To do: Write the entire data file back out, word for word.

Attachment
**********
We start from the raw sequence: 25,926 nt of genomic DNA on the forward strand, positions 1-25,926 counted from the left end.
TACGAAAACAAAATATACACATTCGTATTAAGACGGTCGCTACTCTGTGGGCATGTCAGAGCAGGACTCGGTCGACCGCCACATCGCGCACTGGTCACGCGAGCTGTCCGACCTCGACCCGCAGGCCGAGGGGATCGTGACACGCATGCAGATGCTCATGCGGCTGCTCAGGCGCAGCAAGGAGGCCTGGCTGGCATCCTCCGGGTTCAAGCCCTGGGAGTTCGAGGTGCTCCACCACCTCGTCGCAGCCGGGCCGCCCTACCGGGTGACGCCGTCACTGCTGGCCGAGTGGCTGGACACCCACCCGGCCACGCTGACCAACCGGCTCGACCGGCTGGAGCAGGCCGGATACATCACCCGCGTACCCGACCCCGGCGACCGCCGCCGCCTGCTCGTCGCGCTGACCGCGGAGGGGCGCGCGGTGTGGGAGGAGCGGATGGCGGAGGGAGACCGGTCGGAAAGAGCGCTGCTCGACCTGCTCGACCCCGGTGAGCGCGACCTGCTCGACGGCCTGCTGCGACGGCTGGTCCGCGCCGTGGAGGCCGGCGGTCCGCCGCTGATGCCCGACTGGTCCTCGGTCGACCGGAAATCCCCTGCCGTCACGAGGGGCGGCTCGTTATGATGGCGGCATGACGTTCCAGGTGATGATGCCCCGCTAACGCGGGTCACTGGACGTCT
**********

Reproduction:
We start from the raw sequence: 25,926 nt of genomic DNA on the forward strand, positions 1-25,926 counted from the left end.
TACGAAAACAAAATATACACATTCGTATTAAGACGGTCGCTACTCTGTGGGCATGTCAGAGCAGGACTCGGTCGACCGCCACATCGCGCACTGGTCACGCGAGCTGTCCGACCTCGACCCGCAGGCCGAGGGGATCGTGACACGCATGCAGATGCTCATGCGGCTGCTCAGGCGCAGCAAGGAGGCCTGGCTGGCATCCTCCGGGTTCAAGCCCTGGGAGTTCGAGGTGCTCCACCACCTCGTCGCAGCCGGGCCGCCCTACCGGGTGACGCCGTCACTGCTGGCCGAGTGGCTGGACACCCACCCGGCCACGCTGACCAACCGGCTCGACCGGCTGGAGCAGGCCGGATACATCACCCGCGTACCCGACCCCGGCGACCGCCGCCGCCTGCTCGTCGCGCTGACCGCGGAGGGGCGCGCGGTGTGGGAGGAGCGGATGGCGGAGGGAGACCGGTCGGAAAGAGCGCTGCTCGACCTGCTCGACCCCGGTGAGCGCGACCTGCTCGACGGCCTGCTGCGACGGCTGGTCCGCGCCGTGGAGGCCGGCGGTCCGCCGCTGATGCCCGACTGGTCCTCGGTCGACCGGAAATCCCCTGCCGTCACGAGGGGCGGCTCGTTATGATGGCGGCATGACGTTCCAGGTGATGATGCCCCGCTAACGCGGGTCACTGGACGTCT